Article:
Fifty years ago the phrase "learning disabilities" was coined -- and a movement began.
This was written by Jim Baucom, Prof. of Education at Landmark College-the first and perhaps still the only college exclusively for students who learn differently--Lou
".....This month, we will commemorate an important historical event that opened doors for generations of students with learning differences and, in essence, may have madeLandmark College, where I teach possible. At Landmark, we specialize in teaching students who learn differently, using methods designed specifically for those with dyslexia, ADHD and Autism Spectrum Disorders.
Fifty years ago, on April 6, 1963, a group of concerned parents convened a conference in Chicago to discuss a shared frustration: they all had children who were struggling in school, the cause of which was generally believed to be laziness, lack of intelligence, or just bad parenting. This group of parents knew better. They understood that their children were bright and just as eager to learn as any other child, but that they needed help and alternative teaching approaches to succeed in school.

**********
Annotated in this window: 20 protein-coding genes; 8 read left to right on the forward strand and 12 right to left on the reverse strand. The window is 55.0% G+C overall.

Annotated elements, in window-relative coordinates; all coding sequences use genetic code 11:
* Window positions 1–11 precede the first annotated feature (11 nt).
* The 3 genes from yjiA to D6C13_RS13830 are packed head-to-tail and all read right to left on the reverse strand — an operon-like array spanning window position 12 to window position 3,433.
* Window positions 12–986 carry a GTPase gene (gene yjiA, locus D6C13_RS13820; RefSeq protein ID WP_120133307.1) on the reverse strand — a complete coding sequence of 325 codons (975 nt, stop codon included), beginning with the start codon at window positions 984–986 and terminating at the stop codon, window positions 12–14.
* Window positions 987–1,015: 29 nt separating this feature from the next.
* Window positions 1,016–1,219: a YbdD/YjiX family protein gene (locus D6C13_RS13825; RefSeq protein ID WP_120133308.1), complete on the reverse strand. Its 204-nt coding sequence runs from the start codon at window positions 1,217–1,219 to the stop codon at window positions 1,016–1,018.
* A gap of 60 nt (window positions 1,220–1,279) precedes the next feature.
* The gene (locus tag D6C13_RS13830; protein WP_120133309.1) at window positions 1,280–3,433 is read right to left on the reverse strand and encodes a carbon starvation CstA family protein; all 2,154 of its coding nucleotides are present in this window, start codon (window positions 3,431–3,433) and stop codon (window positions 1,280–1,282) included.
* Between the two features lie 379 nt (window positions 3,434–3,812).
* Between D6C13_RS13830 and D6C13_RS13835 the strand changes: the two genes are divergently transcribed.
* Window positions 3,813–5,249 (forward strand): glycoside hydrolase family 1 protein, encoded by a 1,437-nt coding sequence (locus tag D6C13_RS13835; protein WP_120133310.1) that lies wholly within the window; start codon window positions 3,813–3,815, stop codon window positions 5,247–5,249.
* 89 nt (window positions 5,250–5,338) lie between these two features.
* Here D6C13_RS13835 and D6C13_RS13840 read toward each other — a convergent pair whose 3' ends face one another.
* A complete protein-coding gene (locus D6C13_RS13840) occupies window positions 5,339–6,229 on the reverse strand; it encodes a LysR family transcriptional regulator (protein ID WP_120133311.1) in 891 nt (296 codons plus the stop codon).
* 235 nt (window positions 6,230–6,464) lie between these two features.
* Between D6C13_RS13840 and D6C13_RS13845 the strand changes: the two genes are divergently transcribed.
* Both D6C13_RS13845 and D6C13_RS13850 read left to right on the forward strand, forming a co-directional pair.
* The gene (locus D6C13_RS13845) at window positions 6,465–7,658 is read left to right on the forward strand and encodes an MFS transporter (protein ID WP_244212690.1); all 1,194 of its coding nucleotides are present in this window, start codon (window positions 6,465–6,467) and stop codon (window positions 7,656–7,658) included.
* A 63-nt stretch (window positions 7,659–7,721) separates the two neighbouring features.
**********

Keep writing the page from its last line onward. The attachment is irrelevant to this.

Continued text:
One of the speakers at that conference was Dr. Samuel Kirk, a respected psychologist and eventual pioneer in the field of special education. In his speech, Kirk used the term “learning disabilities,” which he had coined a few months earlier, to describe the problems these children faced, even though he, himself, had a strong aversion to labels. The speech had a galvanizing effect on the parents. They asked Kirk if they could adopt the term “learning disabilities,” not only to describe their children but to give a name to a national organization they wanted to form. A few months later, the Association for Children with Learning Disabilities was formed, now known as the Learning Disabilities Association of America, still the largest and most influential organization of its kind.
These parents also asked Kirk to join their group and serve as a liaison to Washington, working for changes in legislation, educational practices, and social policy. Dr. Kirk agreed and, luckily, found a receptive audience in the White House. Perhaps because his own sister, Rosemary, suffered from a severe intellectual disability, President Kennedy named Kirk to head the new Federal Office of Education’s Division of Handicapped Children....